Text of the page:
We've all seen the ads from Partnership for a Drug Free America that warn us and our children not to take steroids -- a piece of sound medical and moral advice. But this public campaign could be harming our children's health.
What if the poster warned against taking cough syrup lest one develop an addiction. Would we think twice?
Even though the government has recently announced that more and more teens have started abusing over-the-counter cough and cold medications, we're probably not all ready to give up an appropriate dose of cough syrup. Most of us grasp the difference between taking medications responsibly and potentially addictive abuse.
The same can be said for steroids. The drugs can cause problems, but they aren't entirely evil.
Steroids are not all alike, and different kinds of steroids have diverse effects -- both good and bad -- on the mind and body, depending on why and how much you use them.
Steroids are arguably the most effective medication available to control asthma. No steroids? No controlled asthma and no fun kid playtimes.
If you have seen the "avoid steroids" ads, you may have also seen the ad in which the child sadly walks off the gridiron because he cannot keep up with his peers. Fortunately, he is greeted by a celebrity football star, himself an asthmatic, who tells the tike he can play with others as long as he takes his asthma medication -- an inhaled steroid.
The body manufactures many different kinds of steroid hormones: sex steroids, anabolic steroids (used by athletes of notoriety), steroids that maintain salt and water balance in the body, and steroids that help regulate the body's immune system.
They are all potentially dangerous if used inappropriately, but they are lifesaving if used judiciously.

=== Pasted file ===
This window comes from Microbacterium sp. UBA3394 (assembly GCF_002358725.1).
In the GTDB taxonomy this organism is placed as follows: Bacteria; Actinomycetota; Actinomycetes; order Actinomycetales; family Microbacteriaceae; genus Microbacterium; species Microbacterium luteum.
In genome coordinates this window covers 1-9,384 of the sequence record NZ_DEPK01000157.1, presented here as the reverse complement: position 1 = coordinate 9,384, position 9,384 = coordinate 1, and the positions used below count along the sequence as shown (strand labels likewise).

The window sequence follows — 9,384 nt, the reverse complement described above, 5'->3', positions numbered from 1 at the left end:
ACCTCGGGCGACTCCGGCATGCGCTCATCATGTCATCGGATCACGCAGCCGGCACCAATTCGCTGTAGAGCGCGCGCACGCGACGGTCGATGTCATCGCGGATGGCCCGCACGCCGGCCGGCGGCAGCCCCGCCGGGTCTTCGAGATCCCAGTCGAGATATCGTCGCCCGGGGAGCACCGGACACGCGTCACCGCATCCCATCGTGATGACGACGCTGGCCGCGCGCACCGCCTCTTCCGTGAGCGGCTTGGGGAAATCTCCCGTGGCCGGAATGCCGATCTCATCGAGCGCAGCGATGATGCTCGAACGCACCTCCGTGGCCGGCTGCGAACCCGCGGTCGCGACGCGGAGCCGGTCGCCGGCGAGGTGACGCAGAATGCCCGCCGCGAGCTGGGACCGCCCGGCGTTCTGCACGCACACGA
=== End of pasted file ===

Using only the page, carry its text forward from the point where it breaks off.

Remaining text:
The steroids used to treat asthma fall into the latter category. They regulate the body's immune response and act on the lower airways that become inflamed during and between asthma attacks -- this inflammation can happen even without a serious attack, so it's important to take a prescription as directed by a doctor.
As steroids reduce inflammation, the airways over time become less sensitive or twitchy, and flare-ups occur less often, as the usual triggers of attacks become less likely to irritate the airways and symptoms are controlled.
The best part is that very low doses of steroids bring great benefit. There is no question that some patients with asthma require higher doses to control symptoms, but this is the exception rather than the rule.
As with any drug, if some is good, more is not necessarily better -- and medical steroid use isn't entirely risk-free.
High doses of steroid medications, even those that are inhaled, can be harmful. The most serious problems occur when the administered steroids fool the body's own adrenal glands, which normally produce steroids. The adrenal glands may then fail to react when the body actually needs them. This little biological foolery can cause dehydration, a drop in blood pressure and low blood sugar.
Sometimes steroid medications are administered in doses that cause the cheeks to become puffy, called a moon-face reaction. The moon face usually doesn't occur when steroids are inhaled, and is almost unheard of if the steroids are taken in appropriate doses.